An unresolved question that remains unanswered – but, for sure, far more than they would admit!
Since the end of the World War 2, reporters, commentators, writers and historians have been locked in a controversy that will probably never be resolved.
How many Germans knew what was happening to the Jews?
And , more importantly, when did they know it?
A few months ago, I was involved in an exchange of posts on a talkback forum that I contribute to. Whilst the main argument was initially centred on the issue of the culpability of the “average” German in the treatment of the Jews, the focus changed to the question of their degree of knowledge.
This caused me to re-visit some of the literature on the subject. It is clear that, for the civilians, the main line of defense was denial. Feigned ignorance.
For the military the “I was just following orders” defence was more prevalent.
A little background
Unquestionably, Hitler and his party had the massive backing of the population. The people knew about, and supported the various laws that were enacted, depriving Jews of their civil rights, businesses and property.
None of this is really disputed. The differing interpretations start in a later period. Whilst this article refers to Germans, it can equally be applied to Poles, Ukrainians and a whole host of other nationalities.
The people of many nations willingly helped the Germans
to achieve their goal of extermination. And equally denied that involvement after the war. I am not embarking on an in depth treatise, comparing one historical narrative with another.
In trying to form a conclusion, I just want to deal with the practical realities:
- The Germans were good at organisation and kept meticulous records.
- This alone involved thousands of administrators and other workers.
- Simply rounding up hundreds of thousands of Jews required the compilation of lists.
- There was the distribution of work rotas for the police and army units involved.
- The logistics of transportation.
- The trucks and trains needed drivers and mechanics. The trains stations needed staff, signal operators, level crossing keepers.
- The transports passed through hundreds of towns and villages.
were situated near other towns and villages,and received supplies and maintenance from them. In the vicinity of the death camps the air was filled with the stench of burning flesh and white powdery flakes from the chimneys coated everything within a radius of many miles. And these camps had thousands of guards. And these guards had families and friends, as did all the other people listed above. Hundreds of thousands involved directly, or indirectly, or related to those involved.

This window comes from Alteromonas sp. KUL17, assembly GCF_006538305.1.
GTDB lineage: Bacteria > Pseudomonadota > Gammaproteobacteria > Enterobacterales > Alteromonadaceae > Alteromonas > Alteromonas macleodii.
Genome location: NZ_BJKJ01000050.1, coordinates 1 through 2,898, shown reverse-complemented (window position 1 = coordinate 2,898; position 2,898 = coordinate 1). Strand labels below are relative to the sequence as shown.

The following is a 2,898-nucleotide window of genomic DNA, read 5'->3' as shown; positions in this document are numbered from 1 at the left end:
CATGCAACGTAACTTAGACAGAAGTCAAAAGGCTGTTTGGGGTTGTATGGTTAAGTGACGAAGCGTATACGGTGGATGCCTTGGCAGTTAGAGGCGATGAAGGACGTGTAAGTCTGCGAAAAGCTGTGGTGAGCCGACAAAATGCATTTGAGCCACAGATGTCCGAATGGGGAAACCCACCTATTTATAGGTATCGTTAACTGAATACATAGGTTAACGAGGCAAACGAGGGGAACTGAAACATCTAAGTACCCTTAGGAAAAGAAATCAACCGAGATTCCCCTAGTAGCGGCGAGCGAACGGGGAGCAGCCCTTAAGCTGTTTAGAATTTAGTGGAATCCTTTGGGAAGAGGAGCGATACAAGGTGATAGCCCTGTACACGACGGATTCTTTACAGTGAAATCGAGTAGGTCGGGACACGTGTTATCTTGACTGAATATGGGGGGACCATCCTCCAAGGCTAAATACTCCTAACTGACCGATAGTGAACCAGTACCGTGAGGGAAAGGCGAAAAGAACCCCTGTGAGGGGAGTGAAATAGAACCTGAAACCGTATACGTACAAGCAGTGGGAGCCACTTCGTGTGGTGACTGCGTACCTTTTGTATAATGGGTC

And yet, after the war, few admitted to knowing anything!
The second line of defence, if the feigned ignorance didn’t work, was “yes we knew that the Jews were deported but we thought it was only to labour camps”. As if the labour camps were like holiday camps!
As I have said, this is not a historical document. It isn’t meant to be. But just look closely at this picture of happy, smiling German camp guards. They appear not to be too disturbed with the nature of their “work”. I don’t see too much evidence of a “we were forced to do it” defence.
I just think that there are a few questions that need answers.
And a world that no longer suspends belief when it considers this question:
What did the German people know – and when did they know it!
Andyboy – Telling it as it is!
********** Update May 2012 **********
This is an extract from an article just published by the London Daily Mail:
A controversial new book encourages young Germans to quiz their grandparents about how much they knew about the horrors of Nazism in World War Two.
In his new work ‘My Grandfather in the War’ historian Moritz Pfeiffer claims that a staggering 20 to 25 million German citizens and 10 million soldiers were aware of the Nazi extermination programme.
According to the German magazine Der Spiegel Mr Pfeiffer said his goal was to smash the last taboo in society so families across the country acknowledge the guilt of grandparents who supported Hitler.
He added: ‘Grandfather wasn’t lying outright in his interviews, but merely doing what millions of Germans had done after the war — engaging in denial, playing down their role to lessen their responsibility.
‘It led to the convenient myth in the immediate aftermath of the war that the entire nation had been duped by a small clique of criminals who bore sole responsibility for the Holocaust — and that ordinary Germans had themselves been victims.
Other related articles
- Why did Hitler say a Jew could not be a German (wiki.answers.com)
- Review: Edwin Black – “IBM and the Holocaust: The Strategic Alliance Between Nazi Germany and America’s Most Powerful Corporation” (niklasblog.com)
- Did the German people already dislike or resent Jews in World War 1 before Hitler (wiki.answers.com)